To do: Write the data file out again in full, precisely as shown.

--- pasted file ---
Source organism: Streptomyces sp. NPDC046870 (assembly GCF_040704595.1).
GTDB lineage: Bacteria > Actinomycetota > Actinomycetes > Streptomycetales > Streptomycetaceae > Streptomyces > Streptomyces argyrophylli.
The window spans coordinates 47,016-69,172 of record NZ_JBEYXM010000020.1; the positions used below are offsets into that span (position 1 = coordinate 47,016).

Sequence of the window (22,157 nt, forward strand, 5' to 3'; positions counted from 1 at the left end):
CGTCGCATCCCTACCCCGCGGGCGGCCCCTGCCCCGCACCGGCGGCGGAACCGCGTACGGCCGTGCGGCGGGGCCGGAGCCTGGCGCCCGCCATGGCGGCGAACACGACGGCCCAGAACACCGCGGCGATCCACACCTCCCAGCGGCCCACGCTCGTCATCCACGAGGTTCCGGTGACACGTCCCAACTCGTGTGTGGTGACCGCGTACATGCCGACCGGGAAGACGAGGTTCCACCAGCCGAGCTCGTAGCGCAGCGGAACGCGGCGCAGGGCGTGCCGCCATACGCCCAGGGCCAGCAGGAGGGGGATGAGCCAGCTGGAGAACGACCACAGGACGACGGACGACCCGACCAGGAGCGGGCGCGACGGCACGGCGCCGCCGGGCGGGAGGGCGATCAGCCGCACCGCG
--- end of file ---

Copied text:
Source organism: Streptomyces sp. NPDC046870 (assembly GCF_040704595.1).
GTDB lineage: Bacteria > Actinomycetota > Actinomycetes > Streptomycetales > Streptomycetaceae > Streptomyces > Streptomyces argyrophylli.
The window spans coordinates 47,016-69,172 of record NZ_JBEYXM010000020.1; the positions used below are offsets into that span (position 1 = coordinate 47,016).

Sequence of the window (22,157 nt, forward strand, 5' to 3'; positions counted from 1 at the left end):
CGTCGCATCCCTACCCCGCGGGCGGCCCCTGCCCCGCACCGGCGGCGGAACCGCGTACGGCCGTGCGGCGGGGCCGGAGCCTGGCGCCCGCCATGGCGGCGAACACGACGGCCCAGAACACCGCGGCGATCCACACCTCCCAGCGGCCCACGCTCGTCATCCACGAGGTTCCGGTGACACGTCCCAACTCGTGTGTGGTGACCGCGTACATGCCGACCGGGAAGACGAGGTTCCACCAGCCGAGCTCGTAGCGCAGCGGAACGCGGCGCAGGGCGTGCCGCCATACGCCCAGGGCCAGCAGGAGGGGGATGAGCCAGCTGGAGAACGACCACAGGACGACGGACGACCCGACCAGGAGCGGGCGCGACGGCACGGCGCCGCCGGGCGGGAGGGCGATCAGCCGCACCGCG